Kochi-Muzziris Biennale organisers to create corpus fund

PTI Kochi | Updated on January 24, 2018

With delays in government funding affecting organisation of art exhibition Kochi-Muzziris Biennale, its organisers have decided to create a corpus fund through one of the biggest art auctions.

The Kochi Biennale Foundation (KBF) said 40 renowned Indian artists have donated their works which will go under the hammer in Mumbai on April 7 to raise funds for the foundation.

“The auction is being conducted as part of Kochi Biennale Foundation’s efforts to create a corpus fund....The corpus fund will help to make the Biennale self-sustaining and will largely help in dispelling organisational hitches,” a KBF official said here today.

The auction, to be held on April 7, is being held in collaboration with SaffronArt, one of the largest modern art auction houses for Indian art.

“The evening will start with a preview at 6.30 p.m. at the Taj Land’s End, Mumbai followed by registration at 7 p.m. and live auction at 8 p.m.,” KBF said in a release.

In a bid to get more people participate in the auction, the organisers have made the auction available online.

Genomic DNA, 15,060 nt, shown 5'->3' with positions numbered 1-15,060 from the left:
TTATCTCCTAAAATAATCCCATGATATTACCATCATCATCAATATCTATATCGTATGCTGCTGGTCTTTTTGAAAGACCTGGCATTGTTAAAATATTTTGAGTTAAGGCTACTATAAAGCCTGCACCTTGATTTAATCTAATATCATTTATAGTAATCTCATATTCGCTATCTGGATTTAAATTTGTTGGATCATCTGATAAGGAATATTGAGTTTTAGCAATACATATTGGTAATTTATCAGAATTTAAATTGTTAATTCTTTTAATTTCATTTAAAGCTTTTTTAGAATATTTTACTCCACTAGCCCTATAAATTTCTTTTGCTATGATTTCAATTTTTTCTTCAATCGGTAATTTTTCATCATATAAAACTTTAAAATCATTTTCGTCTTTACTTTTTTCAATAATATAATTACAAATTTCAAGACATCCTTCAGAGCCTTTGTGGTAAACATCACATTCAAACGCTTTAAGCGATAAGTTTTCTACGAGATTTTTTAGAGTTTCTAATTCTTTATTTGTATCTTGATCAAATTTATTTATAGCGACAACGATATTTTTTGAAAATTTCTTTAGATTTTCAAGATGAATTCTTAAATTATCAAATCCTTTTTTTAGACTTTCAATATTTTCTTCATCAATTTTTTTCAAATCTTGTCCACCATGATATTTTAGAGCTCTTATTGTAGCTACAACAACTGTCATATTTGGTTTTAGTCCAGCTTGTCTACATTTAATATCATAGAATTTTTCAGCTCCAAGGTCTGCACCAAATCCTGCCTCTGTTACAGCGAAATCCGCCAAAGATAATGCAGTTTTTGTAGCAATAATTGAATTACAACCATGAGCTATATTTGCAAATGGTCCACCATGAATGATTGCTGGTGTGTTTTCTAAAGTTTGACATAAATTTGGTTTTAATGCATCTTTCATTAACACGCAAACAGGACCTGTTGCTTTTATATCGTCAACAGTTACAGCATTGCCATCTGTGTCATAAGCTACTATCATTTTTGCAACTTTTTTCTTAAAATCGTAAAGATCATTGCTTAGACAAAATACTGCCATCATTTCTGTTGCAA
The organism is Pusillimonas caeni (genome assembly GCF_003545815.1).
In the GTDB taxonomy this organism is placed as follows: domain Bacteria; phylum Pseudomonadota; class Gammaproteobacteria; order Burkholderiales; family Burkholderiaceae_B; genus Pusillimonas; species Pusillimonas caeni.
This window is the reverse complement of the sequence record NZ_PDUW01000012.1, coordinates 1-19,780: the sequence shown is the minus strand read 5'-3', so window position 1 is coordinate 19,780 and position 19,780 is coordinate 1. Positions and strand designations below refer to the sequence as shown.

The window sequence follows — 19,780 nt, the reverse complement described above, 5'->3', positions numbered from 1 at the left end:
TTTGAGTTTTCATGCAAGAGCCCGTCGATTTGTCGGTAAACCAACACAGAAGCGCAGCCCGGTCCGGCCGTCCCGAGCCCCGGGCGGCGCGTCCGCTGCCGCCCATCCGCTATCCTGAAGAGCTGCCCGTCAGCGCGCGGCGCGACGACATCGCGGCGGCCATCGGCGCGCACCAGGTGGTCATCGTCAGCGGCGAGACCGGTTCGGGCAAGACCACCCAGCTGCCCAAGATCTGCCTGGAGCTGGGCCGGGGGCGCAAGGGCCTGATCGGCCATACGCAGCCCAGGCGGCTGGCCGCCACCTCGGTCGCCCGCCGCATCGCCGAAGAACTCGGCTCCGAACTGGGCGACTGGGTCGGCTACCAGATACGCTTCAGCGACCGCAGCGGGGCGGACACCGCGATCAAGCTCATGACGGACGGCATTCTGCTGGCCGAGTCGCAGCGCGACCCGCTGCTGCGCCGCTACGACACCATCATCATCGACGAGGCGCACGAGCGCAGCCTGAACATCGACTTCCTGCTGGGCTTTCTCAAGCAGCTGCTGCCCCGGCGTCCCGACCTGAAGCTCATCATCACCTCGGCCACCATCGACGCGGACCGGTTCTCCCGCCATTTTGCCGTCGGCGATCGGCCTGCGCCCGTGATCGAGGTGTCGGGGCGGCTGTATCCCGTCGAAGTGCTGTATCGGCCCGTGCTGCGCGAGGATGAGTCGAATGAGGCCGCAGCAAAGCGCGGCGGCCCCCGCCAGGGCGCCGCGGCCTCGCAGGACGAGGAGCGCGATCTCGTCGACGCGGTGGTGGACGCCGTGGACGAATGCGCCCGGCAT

Kochi Biennale Foundation has successfully organised two critically-acclaimed editions of Kochi-Muziris Biennale which has a combined attendance of nearly a million visitors.

Although the Foundation has been receiving financial aid from the Kerala Government, delays in funding have affected the organisation of the event.

“Despite varied funding sources, securing adequate and timely funding continues to be the biggest challenge for future editions of the Biennale,” said KBF founder-president Bose Krishnamachari.

“To form an essential part of a collective effort to ensure the sustenance and longevity of India’s first biennale, 40 artists have generously donated their art works for the fundraiser,” he added.

KBF co-founder and Secretary Riyas Komu said “the April 7 auction is a self-generated funding initiative where artists have come together to support the only biennale in the world that is conceived, led and curated by artists“.

Navjot Altaf, whose installation ‘Mary wants to read a book’ was part of KMB ‘14 feels that the biennale is an artists’ initiative and so artists should work collectively to bring contemporary art from around the world for the benefit of the people here.

“I like to support an activity like the biennale so that it continues in the coming years,” said the Mumbai-based artist, who is donating a sculpture, ‘Sirha’, for the auction.

“I was also impressed with how existing spaces were used for both editions of Kochi Muziris Biennale, rather than building temporary structures that become a waste after the event. This is a good way of also involving owners of these spaces and local people in the event,” he said.

Published on April 04, 2015

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